Business community criticism of a National Labor Relations Board complaint filed against The Boeing Co. for alleged unfair labor practices grew Friday as the Business Roundtable weighed in with a statement.
It has no legal basis and represents a drastic departure from NLRB and Supreme Court precedent. We strongly encourage the NLRB to follow current federal law and go to Congress if they wish to change that law, said John Engler, president of the BRT, an association of U.S. CEOs.
Engler is speaking of the NLRBs complaint against Boeing Co., issued April 20, alleging that the aerospace company violated federal labor law by transferring a second production line for the 787 Dreamliner to a non-union facility in South Carolina for discriminatory reasons.
To remedy the alleged infractions, the board is seeking an order that would require Boeing maintain a second production line in Washington state, where an existing line is located. Meanwhile, construction of its S.C. plant is nearly complete, with final assembly operations slated to begin in July, according to Boeing.
Were talking about, in my opinion, an incredible, extraordinary remedy, says Benjamin Fryer, a lawyer at Moore & Van Allen with broad labor experience. Were not talking about restoring employees or penalizing an employer. Were talking about real business decisions. To have a government agency step in to tell Boeing how to staff and operate its business I cant think of a parallel.
In its complaint, the federal agency said it had reasonable cause to believe that Boeing had violated two sections of the National Labor Relations Act by issuing statements that were coercive to employees and for actions it said were motivated by a desire to retaliate for past strikes and chill future strike activity.
Chicago-based Boeing has vowed to vigorously contest the NLRB complaint.
Absent a settlement, the two parties are likely to proceed to a hearing before an NLRB administrative law judge, scheduled for June 14.
The complaint stems from an NLRB investigation launched in response to a charge filed by the International Association of Machinists and Aerospace Workers. The IAM represents Boeing employees in Washington state and the Puget Sound area.
The charges cite repeated statements by senior Boeing executives that lawful, protected activity was the overriding factor in the decision to locate a 787 assembly line in South Carolina, according to the IAM.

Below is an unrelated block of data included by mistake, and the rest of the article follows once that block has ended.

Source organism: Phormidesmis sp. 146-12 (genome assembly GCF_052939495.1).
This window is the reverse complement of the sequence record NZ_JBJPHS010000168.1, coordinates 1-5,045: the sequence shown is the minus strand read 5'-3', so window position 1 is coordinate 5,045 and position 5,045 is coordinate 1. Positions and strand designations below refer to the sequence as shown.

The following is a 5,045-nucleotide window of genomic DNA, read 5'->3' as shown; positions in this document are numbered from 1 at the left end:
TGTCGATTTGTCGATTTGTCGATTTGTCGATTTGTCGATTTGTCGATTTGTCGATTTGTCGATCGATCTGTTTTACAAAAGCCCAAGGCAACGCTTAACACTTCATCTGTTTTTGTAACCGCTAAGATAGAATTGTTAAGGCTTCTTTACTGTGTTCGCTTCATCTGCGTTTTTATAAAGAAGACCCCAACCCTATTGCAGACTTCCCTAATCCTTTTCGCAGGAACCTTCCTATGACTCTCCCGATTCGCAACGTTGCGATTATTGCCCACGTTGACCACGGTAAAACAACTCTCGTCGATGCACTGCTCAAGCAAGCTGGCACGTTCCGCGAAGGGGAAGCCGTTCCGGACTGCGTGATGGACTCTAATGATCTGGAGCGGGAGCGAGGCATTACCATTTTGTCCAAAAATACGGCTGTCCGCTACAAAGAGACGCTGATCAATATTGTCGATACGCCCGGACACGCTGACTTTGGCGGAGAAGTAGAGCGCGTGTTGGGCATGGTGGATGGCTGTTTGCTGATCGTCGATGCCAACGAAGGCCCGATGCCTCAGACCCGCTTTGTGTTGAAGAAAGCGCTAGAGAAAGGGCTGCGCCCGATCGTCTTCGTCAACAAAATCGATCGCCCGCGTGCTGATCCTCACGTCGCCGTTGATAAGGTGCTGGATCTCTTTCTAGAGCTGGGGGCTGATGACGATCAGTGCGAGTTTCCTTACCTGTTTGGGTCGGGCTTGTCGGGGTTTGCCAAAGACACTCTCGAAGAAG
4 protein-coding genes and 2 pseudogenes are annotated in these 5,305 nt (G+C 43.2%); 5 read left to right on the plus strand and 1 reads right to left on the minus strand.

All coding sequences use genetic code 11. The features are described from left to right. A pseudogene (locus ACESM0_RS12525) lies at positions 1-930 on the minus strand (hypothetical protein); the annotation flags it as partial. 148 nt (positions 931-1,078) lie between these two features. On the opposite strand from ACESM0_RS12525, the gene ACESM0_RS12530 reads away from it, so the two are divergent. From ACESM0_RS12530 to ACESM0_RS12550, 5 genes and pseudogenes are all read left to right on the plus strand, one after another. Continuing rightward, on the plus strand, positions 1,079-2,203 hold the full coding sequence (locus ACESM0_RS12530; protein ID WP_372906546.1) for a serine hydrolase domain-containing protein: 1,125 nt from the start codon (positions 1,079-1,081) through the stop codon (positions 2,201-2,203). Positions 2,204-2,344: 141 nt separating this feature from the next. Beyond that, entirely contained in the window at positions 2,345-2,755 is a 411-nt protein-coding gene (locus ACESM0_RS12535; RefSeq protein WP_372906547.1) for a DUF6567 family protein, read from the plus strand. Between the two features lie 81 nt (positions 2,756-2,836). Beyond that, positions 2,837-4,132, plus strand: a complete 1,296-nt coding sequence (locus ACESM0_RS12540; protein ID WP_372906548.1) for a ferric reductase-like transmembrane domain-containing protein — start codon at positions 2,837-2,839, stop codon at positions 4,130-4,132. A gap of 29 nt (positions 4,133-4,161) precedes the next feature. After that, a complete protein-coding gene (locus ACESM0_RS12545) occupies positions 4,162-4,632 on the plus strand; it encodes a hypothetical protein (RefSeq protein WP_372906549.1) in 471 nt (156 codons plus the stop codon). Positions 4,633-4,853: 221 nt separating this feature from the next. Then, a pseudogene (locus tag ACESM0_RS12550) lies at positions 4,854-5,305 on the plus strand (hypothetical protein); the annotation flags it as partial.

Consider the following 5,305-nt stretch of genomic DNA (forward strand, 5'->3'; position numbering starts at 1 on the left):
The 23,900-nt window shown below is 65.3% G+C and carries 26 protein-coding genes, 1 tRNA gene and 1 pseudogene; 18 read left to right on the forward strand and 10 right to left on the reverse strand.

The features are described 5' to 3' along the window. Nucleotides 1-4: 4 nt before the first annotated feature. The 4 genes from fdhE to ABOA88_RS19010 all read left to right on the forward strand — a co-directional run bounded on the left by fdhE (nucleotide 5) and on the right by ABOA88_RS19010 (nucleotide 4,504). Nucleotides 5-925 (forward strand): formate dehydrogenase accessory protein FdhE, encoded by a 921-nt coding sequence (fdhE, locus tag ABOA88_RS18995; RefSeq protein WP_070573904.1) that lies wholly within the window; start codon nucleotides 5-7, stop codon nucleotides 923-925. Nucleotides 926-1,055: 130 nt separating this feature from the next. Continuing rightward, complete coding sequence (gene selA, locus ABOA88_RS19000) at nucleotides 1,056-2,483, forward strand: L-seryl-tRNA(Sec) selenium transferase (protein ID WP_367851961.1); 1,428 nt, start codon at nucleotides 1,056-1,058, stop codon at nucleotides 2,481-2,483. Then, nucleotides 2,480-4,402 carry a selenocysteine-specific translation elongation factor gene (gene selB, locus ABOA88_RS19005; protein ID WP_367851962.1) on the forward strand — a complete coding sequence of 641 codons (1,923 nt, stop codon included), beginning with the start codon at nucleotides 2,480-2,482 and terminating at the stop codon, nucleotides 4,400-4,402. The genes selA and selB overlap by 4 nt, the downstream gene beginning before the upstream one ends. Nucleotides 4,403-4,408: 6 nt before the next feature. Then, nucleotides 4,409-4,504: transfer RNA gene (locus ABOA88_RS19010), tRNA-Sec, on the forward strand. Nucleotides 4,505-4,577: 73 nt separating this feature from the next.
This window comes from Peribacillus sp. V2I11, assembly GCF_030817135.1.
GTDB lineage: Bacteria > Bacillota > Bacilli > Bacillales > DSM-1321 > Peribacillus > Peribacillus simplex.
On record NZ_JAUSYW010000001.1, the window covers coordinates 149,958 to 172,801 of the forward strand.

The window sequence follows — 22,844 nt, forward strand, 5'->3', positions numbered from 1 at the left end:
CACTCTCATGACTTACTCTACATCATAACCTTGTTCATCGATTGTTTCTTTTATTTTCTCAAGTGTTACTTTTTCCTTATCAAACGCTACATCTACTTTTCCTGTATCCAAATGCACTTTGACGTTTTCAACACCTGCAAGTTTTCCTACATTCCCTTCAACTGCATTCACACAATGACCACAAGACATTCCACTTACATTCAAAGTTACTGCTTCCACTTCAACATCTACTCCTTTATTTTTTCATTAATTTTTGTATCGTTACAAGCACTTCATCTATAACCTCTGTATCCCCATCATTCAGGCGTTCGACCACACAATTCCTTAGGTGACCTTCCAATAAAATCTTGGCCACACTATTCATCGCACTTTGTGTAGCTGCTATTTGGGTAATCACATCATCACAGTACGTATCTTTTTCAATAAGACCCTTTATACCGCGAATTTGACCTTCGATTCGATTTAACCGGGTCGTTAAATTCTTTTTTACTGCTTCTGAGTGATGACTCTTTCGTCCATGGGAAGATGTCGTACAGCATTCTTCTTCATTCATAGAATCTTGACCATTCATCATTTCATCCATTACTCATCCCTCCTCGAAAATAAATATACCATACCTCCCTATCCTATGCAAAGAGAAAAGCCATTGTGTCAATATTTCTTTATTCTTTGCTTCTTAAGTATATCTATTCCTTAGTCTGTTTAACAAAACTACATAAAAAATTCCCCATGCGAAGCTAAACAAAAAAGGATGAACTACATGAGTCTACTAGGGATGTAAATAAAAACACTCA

A 2008 strike by the machinists union in Puget Sound lasted about two months until both sides reached a new agreement.
Boeings decision to build a 787 assembly line in South Carolina sent a message that Boeing workers would suffer financial harm for exercising their collective bargaining rights, said IAM Vice President Rich Michalski in a statement. Federal labor law is clear: Its illegal to threaten or penalize workers who engage in concerted activity.
Boeing denies any wrongdoing.
This claim is legally frivolous and represents a radical departure from both NLRB and Supreme Court precedent, said Boeing Executive Vice President and General Counsel J. Michael Luttig in a statement. Luttig is a former federal appellate court judge. Boeing has every right under both federal law and its collective bargaining agreement to build additional U.S. production capacity outside of the Puget Sound region.
South Carolina officials quickly weighed in upon hearing the news, including Governor Nikki R. Haley, who said, This is an absolute assault on a great corporate citizen and on South Carolinas right-to-work status.
U.S. Sen. Lindsey Graham, R-S.C., took aim at the NLRB in his remarks. This is one of the worst examples of unelected bureaucrats doing the bidding of special interest groups that Ive ever seen.
And the National Association of Manufacturers, in its blog, said, The NLRB has greatly overstepped its bounds and would be wise to seriously reconsider its decision to pursue this complaint.
Boeing pointed out that none of the production jobs created at its North Charleston, S.C., factory has come at the expense of jobs in Puget Sound. IAM employment, in fact, has increased by about 2,000 workers since the decision to expand in South Carolina was announced in 2009, the company said.
Further, Boeing said it held extensive talks with the IAM over potential placement of additional 787 capacity in Puget Sound but was unable to reach an agreement. By contrast, the IAM said Boeing walked away from an extraordinary round of mid-contract talks to keep the added production in Puget Sound.